Stainthorp Custom Knives

Freezing to -298C in liquid nitrogen to achieve optimal edge holding

Freezing to -298C in liquid nitrogen to achieve optimal edge holding


I am happy to work in a fairly wide variety of materials, and part of the enjoyment for me is experimenting with new steels in particular. Over the years I have settled on several blade steels that have proved to be excellent, consistent in supply and results, and that cover a multitude of uses. Part of the knifemaking conundrum is that no steel is the pinnacle in all the desirable blade characteristics, (edge holding, toughness, stain resistance, ease of sharpening), but by offering a variety choices, the materials can be optimized to meet your specific needs. I Rockwell test every blade to ensure the perfect degree of hardness and that your knife is as good as it can possibly be.

The steels I offer as standard are:

RWL34 - For many years now this has been my go-to stainless steel for all round performance. A Swedish powder version in the same family as Japanese ATS-34 or CPM154 from the US, it gives excellent and very consistant performance, and although you could find something to surpass it in a particular facet, as a balance of all factors, it is an excellent choice.

14C28N - Sandvik Steels upgrade to the salwart 12C27. This steel is fantastic for someone who uses their knife a lot, as it gives improved corrosion resistance and it is possibly to nicest to sharpen out of all the steels I've used, whilst having a very stable edge which it holds well.

Niolox - A reletively new addition to the line up, this is a steel that is impressing me more and more. It stands out in edge-holding and whilst I'm still putting it through it's paces, it looks like becoming a firm favourite for extended use. It doesn't take a finish like RWL34 or have the ease of sharpening/corrosion resistance of 14C28N, but it cuts like few others and if you're competent at sharpening, it could be the steel for you.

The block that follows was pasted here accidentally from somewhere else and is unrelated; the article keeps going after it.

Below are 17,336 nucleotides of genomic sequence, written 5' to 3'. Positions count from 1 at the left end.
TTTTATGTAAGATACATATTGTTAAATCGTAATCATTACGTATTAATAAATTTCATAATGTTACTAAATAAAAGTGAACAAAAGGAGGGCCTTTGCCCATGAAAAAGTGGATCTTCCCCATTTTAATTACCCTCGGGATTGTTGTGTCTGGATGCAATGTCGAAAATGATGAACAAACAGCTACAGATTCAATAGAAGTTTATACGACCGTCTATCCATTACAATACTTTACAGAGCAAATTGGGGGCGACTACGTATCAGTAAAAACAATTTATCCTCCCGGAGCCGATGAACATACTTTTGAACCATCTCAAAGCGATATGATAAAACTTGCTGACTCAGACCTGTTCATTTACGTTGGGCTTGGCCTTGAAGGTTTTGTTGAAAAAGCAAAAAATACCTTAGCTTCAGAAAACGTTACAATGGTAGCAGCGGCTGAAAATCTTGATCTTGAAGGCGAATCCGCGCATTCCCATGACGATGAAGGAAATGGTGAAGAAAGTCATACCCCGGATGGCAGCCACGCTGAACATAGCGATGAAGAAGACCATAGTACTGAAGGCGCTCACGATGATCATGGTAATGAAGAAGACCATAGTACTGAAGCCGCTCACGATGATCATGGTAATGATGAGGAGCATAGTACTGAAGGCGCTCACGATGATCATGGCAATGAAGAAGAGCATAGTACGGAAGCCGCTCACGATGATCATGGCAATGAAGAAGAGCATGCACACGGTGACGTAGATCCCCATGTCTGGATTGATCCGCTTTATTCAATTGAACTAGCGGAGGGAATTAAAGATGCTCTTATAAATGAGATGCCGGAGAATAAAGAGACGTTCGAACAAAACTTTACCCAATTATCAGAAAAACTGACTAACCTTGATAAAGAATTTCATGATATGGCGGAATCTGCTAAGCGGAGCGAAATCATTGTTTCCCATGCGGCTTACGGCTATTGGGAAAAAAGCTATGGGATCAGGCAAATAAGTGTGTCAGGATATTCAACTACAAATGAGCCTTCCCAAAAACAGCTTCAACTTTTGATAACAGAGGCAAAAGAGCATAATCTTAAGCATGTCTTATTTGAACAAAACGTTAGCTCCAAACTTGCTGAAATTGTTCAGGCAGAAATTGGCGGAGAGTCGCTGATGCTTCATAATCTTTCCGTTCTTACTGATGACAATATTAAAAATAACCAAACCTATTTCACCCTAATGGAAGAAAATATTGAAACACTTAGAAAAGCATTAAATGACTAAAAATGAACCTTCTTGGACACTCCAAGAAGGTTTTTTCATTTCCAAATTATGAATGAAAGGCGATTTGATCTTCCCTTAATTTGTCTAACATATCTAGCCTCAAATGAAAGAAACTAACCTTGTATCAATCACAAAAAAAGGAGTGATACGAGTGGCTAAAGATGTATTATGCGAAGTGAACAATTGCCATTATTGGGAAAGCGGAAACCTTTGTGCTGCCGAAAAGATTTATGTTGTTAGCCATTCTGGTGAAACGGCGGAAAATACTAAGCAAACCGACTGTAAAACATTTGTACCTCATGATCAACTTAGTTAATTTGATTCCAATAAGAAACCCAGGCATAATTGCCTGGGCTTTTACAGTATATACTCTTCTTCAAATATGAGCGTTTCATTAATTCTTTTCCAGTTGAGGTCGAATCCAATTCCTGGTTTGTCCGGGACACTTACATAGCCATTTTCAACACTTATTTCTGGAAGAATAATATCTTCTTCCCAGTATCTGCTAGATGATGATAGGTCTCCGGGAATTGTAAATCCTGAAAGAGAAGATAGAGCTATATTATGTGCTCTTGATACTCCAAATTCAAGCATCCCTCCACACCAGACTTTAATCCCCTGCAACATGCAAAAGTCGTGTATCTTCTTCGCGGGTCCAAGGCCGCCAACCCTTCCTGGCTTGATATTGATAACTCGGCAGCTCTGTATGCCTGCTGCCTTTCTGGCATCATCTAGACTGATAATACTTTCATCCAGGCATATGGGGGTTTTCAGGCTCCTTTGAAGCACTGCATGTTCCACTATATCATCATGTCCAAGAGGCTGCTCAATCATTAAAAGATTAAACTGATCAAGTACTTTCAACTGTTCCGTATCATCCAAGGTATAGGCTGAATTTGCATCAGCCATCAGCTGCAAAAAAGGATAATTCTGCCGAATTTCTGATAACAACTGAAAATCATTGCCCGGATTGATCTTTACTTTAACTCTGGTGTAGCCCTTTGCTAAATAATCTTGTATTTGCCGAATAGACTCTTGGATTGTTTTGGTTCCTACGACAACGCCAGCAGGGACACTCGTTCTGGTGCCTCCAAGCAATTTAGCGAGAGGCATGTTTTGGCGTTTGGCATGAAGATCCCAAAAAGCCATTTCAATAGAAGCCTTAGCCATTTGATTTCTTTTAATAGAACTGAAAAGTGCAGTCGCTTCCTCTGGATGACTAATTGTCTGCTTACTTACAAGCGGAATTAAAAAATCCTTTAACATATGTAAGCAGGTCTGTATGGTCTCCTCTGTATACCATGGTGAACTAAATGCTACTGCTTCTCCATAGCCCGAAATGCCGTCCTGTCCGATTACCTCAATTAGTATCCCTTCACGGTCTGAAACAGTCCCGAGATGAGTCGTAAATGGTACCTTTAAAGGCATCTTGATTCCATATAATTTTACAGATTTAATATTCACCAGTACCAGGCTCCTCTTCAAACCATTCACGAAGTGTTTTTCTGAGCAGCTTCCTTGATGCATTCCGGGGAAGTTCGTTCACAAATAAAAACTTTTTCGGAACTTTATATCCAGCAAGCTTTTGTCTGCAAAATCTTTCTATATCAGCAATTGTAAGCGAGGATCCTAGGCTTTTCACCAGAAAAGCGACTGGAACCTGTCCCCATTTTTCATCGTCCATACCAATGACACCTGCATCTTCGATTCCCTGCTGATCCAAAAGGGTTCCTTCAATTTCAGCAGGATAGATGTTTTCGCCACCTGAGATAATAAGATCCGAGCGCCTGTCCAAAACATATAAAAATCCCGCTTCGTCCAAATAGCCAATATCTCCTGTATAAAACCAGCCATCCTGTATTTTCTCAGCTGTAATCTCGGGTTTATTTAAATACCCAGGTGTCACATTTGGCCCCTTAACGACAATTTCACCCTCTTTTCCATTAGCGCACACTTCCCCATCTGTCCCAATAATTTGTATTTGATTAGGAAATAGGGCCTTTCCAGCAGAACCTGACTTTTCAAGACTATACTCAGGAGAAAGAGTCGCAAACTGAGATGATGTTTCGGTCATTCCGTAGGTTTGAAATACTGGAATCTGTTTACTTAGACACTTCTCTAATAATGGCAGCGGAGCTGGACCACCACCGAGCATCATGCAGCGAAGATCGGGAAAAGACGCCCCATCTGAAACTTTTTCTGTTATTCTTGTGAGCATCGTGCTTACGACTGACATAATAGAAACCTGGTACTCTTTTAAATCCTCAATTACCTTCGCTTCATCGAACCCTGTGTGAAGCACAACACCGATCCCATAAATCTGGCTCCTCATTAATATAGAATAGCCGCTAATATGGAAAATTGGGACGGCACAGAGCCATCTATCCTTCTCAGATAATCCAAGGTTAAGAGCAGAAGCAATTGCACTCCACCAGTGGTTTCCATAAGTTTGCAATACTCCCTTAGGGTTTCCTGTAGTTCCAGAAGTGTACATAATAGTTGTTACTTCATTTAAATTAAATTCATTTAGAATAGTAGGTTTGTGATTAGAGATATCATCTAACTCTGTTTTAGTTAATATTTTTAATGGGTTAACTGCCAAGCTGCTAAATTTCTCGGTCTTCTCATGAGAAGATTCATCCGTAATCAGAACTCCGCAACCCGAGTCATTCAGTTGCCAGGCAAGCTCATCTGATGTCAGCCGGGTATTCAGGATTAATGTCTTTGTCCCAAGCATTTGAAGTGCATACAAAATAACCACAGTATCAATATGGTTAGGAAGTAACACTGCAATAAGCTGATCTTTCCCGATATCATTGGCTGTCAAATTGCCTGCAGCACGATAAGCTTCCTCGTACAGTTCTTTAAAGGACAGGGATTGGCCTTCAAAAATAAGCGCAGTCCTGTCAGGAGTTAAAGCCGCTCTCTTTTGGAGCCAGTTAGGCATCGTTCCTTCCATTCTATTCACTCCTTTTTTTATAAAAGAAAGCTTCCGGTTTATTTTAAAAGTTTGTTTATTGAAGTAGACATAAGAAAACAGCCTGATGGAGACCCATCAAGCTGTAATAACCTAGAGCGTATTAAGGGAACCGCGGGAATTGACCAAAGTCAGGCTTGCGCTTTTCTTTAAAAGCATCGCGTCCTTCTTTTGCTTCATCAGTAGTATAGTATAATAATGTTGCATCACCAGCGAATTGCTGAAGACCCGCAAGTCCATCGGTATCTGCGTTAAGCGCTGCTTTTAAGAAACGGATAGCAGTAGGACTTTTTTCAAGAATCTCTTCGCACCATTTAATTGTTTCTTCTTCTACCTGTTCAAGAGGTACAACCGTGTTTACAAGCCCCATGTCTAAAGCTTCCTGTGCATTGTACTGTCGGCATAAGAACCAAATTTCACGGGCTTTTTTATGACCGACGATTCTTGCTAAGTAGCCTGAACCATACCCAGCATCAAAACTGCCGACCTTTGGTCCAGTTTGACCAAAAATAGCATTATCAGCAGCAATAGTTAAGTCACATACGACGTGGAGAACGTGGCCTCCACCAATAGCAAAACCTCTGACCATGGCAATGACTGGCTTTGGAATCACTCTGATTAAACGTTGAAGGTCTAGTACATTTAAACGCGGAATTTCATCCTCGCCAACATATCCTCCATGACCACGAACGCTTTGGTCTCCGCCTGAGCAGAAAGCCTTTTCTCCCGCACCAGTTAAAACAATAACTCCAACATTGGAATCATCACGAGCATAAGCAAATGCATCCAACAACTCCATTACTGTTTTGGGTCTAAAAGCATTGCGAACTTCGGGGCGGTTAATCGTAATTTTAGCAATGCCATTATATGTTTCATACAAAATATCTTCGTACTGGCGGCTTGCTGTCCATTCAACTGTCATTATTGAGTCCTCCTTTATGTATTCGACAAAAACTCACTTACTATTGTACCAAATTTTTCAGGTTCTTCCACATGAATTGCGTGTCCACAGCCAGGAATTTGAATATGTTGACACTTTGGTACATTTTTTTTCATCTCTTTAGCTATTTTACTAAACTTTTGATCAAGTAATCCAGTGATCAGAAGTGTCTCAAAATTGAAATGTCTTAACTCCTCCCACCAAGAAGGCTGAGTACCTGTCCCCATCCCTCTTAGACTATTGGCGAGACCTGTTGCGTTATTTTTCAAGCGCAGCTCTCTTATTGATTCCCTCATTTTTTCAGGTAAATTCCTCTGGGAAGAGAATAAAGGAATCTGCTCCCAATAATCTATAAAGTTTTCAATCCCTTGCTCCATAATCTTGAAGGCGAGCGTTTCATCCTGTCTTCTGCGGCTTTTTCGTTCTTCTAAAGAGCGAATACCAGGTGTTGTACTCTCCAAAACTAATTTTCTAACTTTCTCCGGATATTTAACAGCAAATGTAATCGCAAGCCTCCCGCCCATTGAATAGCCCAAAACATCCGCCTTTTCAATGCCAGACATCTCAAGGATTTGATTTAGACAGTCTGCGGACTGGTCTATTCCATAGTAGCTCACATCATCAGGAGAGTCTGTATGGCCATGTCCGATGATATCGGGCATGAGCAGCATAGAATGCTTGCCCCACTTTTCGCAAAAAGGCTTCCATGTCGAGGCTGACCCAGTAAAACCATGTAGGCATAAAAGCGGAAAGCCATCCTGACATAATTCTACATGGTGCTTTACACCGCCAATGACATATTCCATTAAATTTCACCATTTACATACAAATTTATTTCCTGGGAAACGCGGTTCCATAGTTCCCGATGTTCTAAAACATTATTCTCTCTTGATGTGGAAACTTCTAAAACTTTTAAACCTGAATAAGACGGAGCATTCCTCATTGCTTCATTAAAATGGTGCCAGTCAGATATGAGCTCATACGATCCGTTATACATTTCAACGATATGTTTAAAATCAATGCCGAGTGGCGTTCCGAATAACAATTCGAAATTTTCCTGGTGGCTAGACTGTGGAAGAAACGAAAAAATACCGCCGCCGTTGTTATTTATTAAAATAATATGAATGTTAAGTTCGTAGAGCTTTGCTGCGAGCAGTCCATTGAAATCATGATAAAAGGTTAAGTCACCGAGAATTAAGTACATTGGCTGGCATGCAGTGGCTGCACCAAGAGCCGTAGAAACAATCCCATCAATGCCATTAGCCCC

Damasteel - The trade name for stainless pattern welded steel made via a powder steel process in Sweden, Damasteel is stunningly beautiful stuff and will make any knife into a unique work of art. It is essentially RWL-34 and 12C27 in the mix, and so it performs very much in line with those steels. Available in many patterns, it comes at a premium cost but your knife is guaranteed to be one of a kind and a piece to treasure for generations.

O1 - A carbon steel, and a firm favourite of bushcrafters and outdoorsmen. Makes a tough knife, and scores well in all areas aside from corrosion resistance. As with any carbon steel, there is a degree of maintenance required and staining/patination are to be expected.

Others - I've also worked with several of the CPM steels, (3V, 4V, 10V, S30V, S35VN, S90V, S110V) in addition to Nitrobe-77, ZDP189, Z-wear, VG10, D2, A2...please get in touch to discuss your needs.

Handle Material

These basically fit into two categories, natural and man-made. For hard use knives that will see use bordering on abuse, the indestuctable man-made laminates are top dog. Micarta is made from any material that will absorb epoxy resin, but most commonly canvas (coarse) or linen (finer). This material is saturated with resin and compressed to form an extremely hard wearing handle that is available in a wide variety of colours and finishes. G10 is made in a similar way, but uses a glass fibre cloth as the base material. Both are impervious to the elements and give a bombproof knife handle.

Natural materials are vast and varied, but most often are wood, horn or antler. These can be incredibly beautiful, but also susceptable to changes in humidity and temperature that can result in warpage or cracking in extreme cases. Where possible, I like to use desert ironwood as it is naturally so dense that it has very good stability, and other timbers I always recommend having professionally stabilised to fully seal them from the elements. Please note that good quality stag antler has become extremely hard to find as the densest stuff was always imported sambar and chital from India, but that supply was stopped some years ago and supply is very limited.

Have a browse through the galleries and please get in contact for more information.